The National Association of Federal Credit Unions is urging the Consumer Financial Protection Bureau to expand its definition of a “larger market participant” to include large retailers that operate in the financial services arena.
The recommendation came in the form of a letter written by Dillon Shea, NAFCU’s regulatory affairs counsel, in response to the CFPB’s proposal for comment on how it should define a larger market participant subject to bureau rules.
As the bureau takes its first step towards establishing oversight of non-federally regulated entities, Shea wrote that it should avoid establishing a single threshold across all markets that would qualify an entity as a larger participant. Although it would be a simple method, it would allow large retailers such as Wal-Mart, Home Depot “and others with similarly complex financial services operations” to escape regulations, Shea wrote.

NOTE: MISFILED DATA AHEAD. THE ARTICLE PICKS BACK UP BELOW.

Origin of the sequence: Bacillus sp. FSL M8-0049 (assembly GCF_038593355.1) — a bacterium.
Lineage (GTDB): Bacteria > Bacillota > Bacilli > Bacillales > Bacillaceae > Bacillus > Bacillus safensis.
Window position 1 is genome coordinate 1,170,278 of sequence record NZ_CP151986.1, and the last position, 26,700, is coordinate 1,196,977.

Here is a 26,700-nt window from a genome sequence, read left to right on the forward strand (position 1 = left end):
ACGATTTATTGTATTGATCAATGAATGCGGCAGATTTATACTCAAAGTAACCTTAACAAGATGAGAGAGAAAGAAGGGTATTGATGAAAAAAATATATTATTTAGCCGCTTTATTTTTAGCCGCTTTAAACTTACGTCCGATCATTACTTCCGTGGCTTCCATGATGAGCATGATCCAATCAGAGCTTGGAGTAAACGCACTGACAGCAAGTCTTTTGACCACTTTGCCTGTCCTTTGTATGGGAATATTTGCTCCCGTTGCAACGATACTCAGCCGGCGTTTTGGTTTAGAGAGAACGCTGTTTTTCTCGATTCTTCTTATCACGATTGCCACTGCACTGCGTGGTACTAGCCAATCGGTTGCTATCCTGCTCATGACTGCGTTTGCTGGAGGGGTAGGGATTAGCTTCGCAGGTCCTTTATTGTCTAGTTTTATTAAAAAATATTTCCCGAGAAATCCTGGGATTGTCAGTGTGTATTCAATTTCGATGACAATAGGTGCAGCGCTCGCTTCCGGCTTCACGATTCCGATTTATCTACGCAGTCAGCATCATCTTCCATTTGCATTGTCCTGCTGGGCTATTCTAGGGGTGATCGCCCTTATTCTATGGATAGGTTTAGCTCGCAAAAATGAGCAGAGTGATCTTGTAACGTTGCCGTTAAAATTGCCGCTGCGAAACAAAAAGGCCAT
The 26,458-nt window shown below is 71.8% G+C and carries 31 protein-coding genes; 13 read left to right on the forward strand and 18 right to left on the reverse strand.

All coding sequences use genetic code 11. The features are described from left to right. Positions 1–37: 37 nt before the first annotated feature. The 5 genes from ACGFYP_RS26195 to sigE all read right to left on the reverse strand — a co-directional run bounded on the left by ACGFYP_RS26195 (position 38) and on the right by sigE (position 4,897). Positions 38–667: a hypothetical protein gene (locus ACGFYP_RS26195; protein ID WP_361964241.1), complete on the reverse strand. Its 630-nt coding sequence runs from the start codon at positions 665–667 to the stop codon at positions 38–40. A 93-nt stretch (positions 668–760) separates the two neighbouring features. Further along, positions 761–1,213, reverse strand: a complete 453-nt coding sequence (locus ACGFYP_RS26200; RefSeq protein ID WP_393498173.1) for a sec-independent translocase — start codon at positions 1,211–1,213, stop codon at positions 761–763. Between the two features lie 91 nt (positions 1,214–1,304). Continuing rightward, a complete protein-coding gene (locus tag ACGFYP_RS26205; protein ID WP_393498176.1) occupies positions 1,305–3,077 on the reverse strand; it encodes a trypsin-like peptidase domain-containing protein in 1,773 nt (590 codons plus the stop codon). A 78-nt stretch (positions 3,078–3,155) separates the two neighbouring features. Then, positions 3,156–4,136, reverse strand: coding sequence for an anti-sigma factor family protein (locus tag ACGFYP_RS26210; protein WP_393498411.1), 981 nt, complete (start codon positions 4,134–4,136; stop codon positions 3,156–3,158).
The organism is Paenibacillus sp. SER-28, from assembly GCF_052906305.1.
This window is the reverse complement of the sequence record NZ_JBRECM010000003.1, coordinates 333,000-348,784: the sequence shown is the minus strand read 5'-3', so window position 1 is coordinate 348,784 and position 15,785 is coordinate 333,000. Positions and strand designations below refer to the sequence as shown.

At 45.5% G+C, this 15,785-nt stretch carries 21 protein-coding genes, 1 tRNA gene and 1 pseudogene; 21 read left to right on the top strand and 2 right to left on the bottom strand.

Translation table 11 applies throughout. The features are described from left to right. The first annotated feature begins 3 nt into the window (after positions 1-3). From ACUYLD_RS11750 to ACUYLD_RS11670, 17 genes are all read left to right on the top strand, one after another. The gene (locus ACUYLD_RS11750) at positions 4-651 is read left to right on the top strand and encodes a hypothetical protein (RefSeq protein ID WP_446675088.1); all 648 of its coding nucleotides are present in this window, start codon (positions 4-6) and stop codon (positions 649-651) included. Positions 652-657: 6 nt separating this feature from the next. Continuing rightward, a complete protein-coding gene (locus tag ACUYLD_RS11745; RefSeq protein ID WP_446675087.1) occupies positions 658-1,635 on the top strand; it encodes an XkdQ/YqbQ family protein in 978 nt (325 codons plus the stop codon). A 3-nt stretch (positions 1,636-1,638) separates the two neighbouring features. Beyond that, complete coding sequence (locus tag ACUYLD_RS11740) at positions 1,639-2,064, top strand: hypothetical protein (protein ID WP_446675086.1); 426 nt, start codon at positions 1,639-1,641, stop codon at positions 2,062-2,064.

In order to capture these large entities, Shea wrote that “any merchant that exceeds a minimum gross annual sales threshold and that provides a consumer financial service or product, as defined by the Dodd-Frank Act, is a ‘larger participant.’”
The NAFCU would like the CFPB to measure the size of an entity subject to its rules on an annual basis and to allow a fixed period to comply if the size exceeds the set threshold.
In addition, NAFCU suggested that the bureau include as many markets as possible in its initial rule.
Because the bureau only recently began operating, Shea wrote that it would be more feasible for the bureau to first focus on the largest markets that currently operate with the least oversight and have the greatest potential impact on consumers.